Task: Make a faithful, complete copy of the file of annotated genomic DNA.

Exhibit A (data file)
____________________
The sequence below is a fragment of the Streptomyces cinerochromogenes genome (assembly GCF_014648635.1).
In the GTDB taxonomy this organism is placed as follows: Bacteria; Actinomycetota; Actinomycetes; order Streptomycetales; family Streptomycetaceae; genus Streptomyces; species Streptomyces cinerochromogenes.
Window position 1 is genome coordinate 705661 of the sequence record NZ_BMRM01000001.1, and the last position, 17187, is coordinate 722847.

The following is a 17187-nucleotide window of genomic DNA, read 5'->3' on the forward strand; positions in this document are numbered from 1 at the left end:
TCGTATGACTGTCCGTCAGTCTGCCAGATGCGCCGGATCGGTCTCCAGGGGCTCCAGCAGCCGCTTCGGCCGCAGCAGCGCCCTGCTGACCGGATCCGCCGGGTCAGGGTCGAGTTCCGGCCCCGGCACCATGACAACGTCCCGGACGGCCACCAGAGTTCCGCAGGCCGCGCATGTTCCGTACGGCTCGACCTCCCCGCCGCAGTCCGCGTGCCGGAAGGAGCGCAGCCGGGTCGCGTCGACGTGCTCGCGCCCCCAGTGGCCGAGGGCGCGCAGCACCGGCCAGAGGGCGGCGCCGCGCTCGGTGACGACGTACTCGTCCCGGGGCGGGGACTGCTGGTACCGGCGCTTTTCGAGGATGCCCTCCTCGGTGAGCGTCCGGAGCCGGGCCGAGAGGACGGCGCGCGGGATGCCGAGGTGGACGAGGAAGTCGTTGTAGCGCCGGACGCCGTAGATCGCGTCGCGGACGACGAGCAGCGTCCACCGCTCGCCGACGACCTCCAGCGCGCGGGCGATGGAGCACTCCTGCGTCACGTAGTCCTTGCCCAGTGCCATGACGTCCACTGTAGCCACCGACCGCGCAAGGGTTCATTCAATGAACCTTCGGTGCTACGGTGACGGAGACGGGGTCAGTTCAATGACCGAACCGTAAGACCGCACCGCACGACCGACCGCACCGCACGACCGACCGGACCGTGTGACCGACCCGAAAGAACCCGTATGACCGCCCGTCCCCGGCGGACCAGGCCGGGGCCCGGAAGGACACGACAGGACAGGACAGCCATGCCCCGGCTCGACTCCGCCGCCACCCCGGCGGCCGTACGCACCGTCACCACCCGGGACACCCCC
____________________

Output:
The sequence below is a fragment of the Streptomyces cinerochromogenes genome (assembly GCF_014648635.1).
In the GTDB taxonomy this organism is placed as follows: Bacteria; Actinomycetota; Actinomycetes; order Streptomycetales; family Streptomycetaceae; genus Streptomyces; species Streptomyces cinerochromogenes.
Window position 1 is genome coordinate 705661 of the sequence record NZ_BMRM01000001.1, and the last position, 17187, is coordinate 722847.

The following is a 17187-nucleotide window of genomic DNA, read 5'->3' on the forward strand; positions in this document are numbered from 1 at the left end:
TCGTATGACTGTCCGTCAGTCTGCCAGATGCGCCGGATCGGTCTCCAGGGGCTCCAGCAGCCGCTTCGGCCGCAGCAGCGCCCTGCTGACCGGATCCGCCGGGTCAGGGTCGAGTTCCGGCCCCGGCACCATGACAACGTCCCGGACGGCCACCAGAGTTCCGCAGGCCGCGCATGTTCCGTACGGCTCGACCTCCCCGCCGCAGTCCGCGTGCCGGAAGGAGCGCAGCCGGGTCGCGTCGACGTGCTCGCGCCCCCAGTGGCCGAGGGCGCGCAGCACCGGCCAGAGGGCGGCGCCGCGCTCGGTGACGACGTACTCGTCCCGGGGCGGGGACTGCTGGTACCGGCGCTTTTCGAGGATGCCCTCCTCGGTGAGCGTCCGGAGCCGGGCCGAGAGGACGGCGCGCGGGATGCCGAGGTGGACGAGGAAGTCGTTGTAGCGCCGGACGCCGTAGATCGCGTCGCGGACGACGAGCAGCGTCCACCGCTCGCCGACGACCTCCAGCGCGCGGGCGATGGAGCACTCCTGCGTCACGTAGTCCTTGCCCAGTGCCATGACGTCCACTGTAGCCACCGACCGCGCAAGGGTTCATTCAATGAACCTTCGGTGCTACGGTGACGGAGACGGGGTCAGTTCAATGACCGAACCGTAAGACCGCACCGCACGACCGACCGCACCGCACGACCGACCGGACCGTGTGACCGACCCGAAAGAACCCGTATGACCGCCCGTCCCCGGCGGACCAGGCCGGGGCCCGGAAGGACACGACAGGACAGGACAGCCATGCCCCGGCTCGACTCCGCCGCCACCCCGGCGGCCGTACGCACCGTCACCACCCGGGACACCCCC